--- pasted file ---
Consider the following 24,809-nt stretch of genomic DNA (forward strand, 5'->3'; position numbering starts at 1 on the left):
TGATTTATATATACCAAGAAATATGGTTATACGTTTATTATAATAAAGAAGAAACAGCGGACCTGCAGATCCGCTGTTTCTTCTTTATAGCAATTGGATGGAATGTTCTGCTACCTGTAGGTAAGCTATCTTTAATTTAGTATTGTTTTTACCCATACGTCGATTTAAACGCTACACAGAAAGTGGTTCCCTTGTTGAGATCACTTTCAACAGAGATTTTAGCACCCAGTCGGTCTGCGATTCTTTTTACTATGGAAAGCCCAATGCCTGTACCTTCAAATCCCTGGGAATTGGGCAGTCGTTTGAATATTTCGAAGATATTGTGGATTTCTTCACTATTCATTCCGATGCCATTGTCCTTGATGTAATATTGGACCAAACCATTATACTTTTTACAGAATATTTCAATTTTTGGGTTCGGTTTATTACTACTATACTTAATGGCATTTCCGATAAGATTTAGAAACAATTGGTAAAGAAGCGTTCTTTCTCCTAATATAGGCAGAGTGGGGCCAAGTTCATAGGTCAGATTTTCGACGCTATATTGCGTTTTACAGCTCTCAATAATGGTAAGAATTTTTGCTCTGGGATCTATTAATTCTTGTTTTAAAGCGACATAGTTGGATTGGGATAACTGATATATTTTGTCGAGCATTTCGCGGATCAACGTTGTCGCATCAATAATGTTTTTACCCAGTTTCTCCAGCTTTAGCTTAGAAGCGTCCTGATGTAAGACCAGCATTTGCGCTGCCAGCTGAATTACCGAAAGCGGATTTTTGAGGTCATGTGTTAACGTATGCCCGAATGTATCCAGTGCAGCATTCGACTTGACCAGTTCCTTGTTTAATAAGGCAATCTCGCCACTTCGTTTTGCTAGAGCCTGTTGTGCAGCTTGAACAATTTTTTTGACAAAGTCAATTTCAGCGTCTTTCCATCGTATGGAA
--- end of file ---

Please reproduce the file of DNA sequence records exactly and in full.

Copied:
Consider the following 24,809-nt stretch of genomic DNA (forward strand, 5'->3'; position numbering starts at 1 on the left):
TGATTTATATATACCAAGAAATATGGTTATACGTTTATTATAATAAAGAAGAAACAGCGGACCTGCAGATCCGCTGTTTCTTCTTTATAGCAATTGGATGGAATGTTCTGCTACCTGTAGGTAAGCTATCTTTAATTTAGTATTGTTTTTACCCATACGTCGATTTAAACGCTACACAGAAAGTGGTTCCCTTGTTGAGATCACTTTCAACAGAGATTTTAGCACCCAGTCGGTCTGCGATTCTTTTTACTATGGAAAGCCCAATGCCTGTACCTTCAAATCCCTGGGAATTGGGCAGTCGTTTGAATATTTCGAAGATATTGTGGATTTCTTCACTATTCATTCCGATGCCATTGTCCTTGATGTAATATTGGACCAAACCATTATACTTTTTACAGAATATTTCAATTTTTGGGTTCGGTTTATTACTACTATACTTAATGGCATTTCCGATAAGATTTAGAAACAATTGGTAAAGAAGCGTTCTTTCTCCTAATATAGGCAGAGTGGGGCCAAGTTCATAGGTCAGATTTTCGACGCTATATTGCGTTTTACAGCTCTCAATAATGGTAAGAATTTTTGCTCTGGGATCTATTAATTCTTGTTTTAAAGCGACATAGTTGGATTGGGATAACTGATATATTTTGTCGAGCATTTCGCGGATCAACGTTGTCGCATCAATAATGTTTTTACCCAGTTTCTCCAGCTTTAGCTTAGAAGCGTCCTGATGTAAGACCAGCATTTGCGCTGCCAGCTGAATTACCGAAAGCGGATTTTTGAGGTCATGTGTTAACGTATGCCCGAATGTATCCAGTGCAGCATTCGACTTGACCAGTTCCTTGTTTAATAAGGCAATCTCGCCACTTCGTTTTGCTAGAGCCTGTTGTGCAGCTTGAACAATTTTTTTGACAAAGTCAATTTCAGCGTCTTTCCATCGTATGGAA